Alana Morris: Here's four pieces where Anders Ericsson says, if we do these things, it's going to lead to achievement and growth in achievement. I want you to think about Patterns of Power, and how the structures within Patterns of Power align and are congruent with what he's saying works. Here it is. First of all, if you have a specific goal. If you have an intentional goal in mind for growth and achievement, then you're going to have greater growth and achievement.
Jeff: Focus phrase. Focus phrase.
Travis: Oh yeah.
Alana Morris: Yeah. Then the next piece is, speaking of the focus, that we want to be incredibly focused on something specific. It's not-
Jeff: That's the hard part about a focus phrase, is making it specific enough that it's a doable action rather than just too long or laden with abstraction. Sorry I keep interrupting, but-
Alana Morris: No, you're not.
Jeff: ... you're just making my brain explode.
Alana Morris: No, you want to do that and make those connections, especially for the listeners, because they're going to be making connections, and you're here to help nudge that for them.
Alana Morris: Then here's the next piece. If you really want purposeful practice, which is what you're talking about with Patterns of Power, then feedback is essential. Feedback is essential. We're not talking about grades. You're talking about those nudges, those conversations about the feedback, what works and what doesn't, and how is this similar, how is this different. Those conversations are hugely important. Then I think-
Jeff: Is celebration in performance a form of that?
Alana Morris: I think it is a form of feedback. It's not feedback like, "Make this longer. Make this bigger. Make this broader." It's feedback as in feedback to the brain of the celebratory moment, "This is a success moment," and that's another layer of feedback that maybe we don't consider enough.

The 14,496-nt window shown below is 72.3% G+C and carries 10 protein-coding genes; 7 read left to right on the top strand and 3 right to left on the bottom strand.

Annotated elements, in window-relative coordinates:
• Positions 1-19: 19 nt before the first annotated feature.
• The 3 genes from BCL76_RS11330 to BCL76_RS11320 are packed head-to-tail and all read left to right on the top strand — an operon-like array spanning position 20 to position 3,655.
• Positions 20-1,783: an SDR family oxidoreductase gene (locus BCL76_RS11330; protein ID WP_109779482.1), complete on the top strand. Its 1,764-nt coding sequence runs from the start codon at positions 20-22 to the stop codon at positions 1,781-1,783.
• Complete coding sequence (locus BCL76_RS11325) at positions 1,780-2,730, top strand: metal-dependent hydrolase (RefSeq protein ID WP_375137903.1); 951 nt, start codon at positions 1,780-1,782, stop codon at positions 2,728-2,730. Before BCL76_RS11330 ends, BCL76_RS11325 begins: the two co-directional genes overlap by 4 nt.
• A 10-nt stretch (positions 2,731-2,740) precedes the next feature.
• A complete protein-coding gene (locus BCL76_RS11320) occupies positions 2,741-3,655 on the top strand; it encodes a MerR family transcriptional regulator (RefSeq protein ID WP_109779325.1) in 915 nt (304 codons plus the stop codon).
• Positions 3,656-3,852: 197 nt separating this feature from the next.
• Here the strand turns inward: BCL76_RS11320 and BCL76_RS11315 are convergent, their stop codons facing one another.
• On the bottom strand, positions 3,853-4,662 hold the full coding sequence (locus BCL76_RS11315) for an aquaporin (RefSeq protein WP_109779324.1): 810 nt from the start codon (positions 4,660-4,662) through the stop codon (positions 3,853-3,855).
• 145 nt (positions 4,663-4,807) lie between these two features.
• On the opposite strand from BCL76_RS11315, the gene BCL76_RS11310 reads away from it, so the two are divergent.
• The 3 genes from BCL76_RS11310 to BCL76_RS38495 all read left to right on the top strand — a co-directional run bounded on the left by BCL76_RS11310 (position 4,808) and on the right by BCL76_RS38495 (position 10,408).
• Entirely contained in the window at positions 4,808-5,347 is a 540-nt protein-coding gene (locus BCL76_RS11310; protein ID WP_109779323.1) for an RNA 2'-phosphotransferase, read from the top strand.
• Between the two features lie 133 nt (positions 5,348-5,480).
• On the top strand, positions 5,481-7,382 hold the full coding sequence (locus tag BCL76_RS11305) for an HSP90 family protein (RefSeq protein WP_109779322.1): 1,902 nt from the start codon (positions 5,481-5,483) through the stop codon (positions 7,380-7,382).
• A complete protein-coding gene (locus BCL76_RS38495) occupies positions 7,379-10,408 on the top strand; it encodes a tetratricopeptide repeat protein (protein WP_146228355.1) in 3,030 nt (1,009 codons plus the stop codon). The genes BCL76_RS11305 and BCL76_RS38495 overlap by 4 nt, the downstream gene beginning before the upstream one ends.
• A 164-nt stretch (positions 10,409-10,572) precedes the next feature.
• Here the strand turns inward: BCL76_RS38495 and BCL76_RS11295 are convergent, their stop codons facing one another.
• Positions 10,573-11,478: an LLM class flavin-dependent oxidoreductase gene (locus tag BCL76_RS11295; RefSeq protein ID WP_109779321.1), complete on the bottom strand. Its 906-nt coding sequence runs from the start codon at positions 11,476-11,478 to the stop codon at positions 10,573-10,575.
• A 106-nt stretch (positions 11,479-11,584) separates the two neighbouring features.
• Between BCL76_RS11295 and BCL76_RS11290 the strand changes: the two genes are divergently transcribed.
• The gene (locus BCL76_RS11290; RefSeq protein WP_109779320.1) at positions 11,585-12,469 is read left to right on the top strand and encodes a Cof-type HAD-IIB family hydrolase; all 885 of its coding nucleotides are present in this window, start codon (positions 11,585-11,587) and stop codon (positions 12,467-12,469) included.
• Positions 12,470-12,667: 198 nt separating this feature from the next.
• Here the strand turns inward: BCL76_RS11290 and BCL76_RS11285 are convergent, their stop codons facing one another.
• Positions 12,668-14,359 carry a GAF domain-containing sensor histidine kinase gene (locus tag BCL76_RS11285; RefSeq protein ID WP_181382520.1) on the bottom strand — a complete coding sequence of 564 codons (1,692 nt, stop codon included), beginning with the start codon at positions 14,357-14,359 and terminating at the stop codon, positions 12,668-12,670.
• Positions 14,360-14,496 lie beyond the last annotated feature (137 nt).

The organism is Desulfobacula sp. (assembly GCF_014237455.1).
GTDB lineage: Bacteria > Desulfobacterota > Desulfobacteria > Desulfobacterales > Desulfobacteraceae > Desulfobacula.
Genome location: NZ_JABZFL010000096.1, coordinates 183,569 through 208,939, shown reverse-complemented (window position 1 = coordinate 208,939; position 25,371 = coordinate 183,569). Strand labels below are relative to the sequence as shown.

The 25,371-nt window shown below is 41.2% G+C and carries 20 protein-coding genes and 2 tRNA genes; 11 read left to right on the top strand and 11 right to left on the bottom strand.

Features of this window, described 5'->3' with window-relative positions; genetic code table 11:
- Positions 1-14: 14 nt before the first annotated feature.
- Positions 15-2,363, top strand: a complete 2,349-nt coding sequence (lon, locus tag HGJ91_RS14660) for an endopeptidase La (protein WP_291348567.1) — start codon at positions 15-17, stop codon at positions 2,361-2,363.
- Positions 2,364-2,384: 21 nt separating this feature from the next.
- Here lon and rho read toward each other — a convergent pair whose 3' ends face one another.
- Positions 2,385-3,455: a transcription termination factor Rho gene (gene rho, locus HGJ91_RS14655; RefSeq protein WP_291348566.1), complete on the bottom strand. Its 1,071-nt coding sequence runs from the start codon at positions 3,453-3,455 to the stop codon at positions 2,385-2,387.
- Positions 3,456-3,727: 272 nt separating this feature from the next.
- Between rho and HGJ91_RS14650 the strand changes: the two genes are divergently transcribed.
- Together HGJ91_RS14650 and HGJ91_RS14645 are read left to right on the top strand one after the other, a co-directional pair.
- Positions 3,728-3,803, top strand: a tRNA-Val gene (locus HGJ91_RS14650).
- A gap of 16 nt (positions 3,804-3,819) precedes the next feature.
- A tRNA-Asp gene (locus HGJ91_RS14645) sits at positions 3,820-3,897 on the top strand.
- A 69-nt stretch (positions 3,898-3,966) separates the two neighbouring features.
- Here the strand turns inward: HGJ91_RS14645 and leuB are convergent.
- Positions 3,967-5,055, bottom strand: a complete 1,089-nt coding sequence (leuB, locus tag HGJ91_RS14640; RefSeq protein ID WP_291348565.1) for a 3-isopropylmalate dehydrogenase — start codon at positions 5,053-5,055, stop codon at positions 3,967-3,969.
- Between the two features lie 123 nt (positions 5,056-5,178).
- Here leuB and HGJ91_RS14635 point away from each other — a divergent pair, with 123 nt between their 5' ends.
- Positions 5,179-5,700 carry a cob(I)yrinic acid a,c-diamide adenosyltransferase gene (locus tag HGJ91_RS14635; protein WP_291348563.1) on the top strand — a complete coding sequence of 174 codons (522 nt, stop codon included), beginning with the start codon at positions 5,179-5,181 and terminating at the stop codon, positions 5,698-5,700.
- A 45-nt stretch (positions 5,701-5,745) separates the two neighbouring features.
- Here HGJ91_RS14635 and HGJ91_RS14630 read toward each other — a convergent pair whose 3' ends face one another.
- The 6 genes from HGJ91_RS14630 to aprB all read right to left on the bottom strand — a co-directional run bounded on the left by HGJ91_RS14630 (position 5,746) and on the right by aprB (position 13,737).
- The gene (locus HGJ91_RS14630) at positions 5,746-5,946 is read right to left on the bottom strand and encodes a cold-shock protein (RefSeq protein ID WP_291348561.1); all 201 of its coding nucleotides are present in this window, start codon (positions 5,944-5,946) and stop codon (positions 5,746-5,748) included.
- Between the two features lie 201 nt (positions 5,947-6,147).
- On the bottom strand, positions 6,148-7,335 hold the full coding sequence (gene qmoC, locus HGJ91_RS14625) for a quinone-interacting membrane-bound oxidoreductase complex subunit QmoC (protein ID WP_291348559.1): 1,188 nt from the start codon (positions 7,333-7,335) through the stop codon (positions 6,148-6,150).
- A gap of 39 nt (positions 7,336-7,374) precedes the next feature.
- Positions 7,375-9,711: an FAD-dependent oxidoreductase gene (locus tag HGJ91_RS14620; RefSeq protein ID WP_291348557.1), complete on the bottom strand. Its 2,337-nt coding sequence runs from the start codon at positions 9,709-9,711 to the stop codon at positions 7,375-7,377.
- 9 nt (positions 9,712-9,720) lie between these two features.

Travis: Or confirmation that what I'm doing makes sense and is warranted, is accepted, maybe that piece.
Jeff: And I'm connecting with an audience. We have a lot of sharing these little bits. In our little 10 minutes a day, there's one of them dedicated to allowing them to share with the rest of the class what they've done, and then they get to be heard and seen and successful. Then once they experience that success, then it begets success.
Jeff: I love what you said, though, in that study. I didn't even think about that, that we're really going towards the growth with the specificity of the goal and the words that we use to get there, in the focus phrase, in the lessons that we fit in there. That's that intentionality you're talking about. We're having intentional practice, not just saying, "Here, practice this editing sheet. Here, practice this editing sheet here. Edit your own paper. Just edit your own paper. Edit your own paper," but we're filling them up through the mirror neurons and all that other activation of the brain. The friendliness and the calmness, we're filling them up with that. Now I'm seeing why it works so well. I'm sorry, you keep going.
Alana Morris: No. To that point, I want to come back to that because-
Jeff: You had done the first two.
Alana Morris: Yeah. Having just finished teaching a writing institute, even when adults, those things are so important to build. Capacity is one thing, efficacy is another, but they're so closely connected. You have to believe that you have the capacity to do these things within writing that is incredibly complex and layered.
Alana Morris: Ericsson, there's this one final piece that I think is important, and his final nudge or direction for us to be purposeful and mindful and intentional in our practice is for that growth, to get to that peak performance, we have to be okay with getting out of our comfort zone.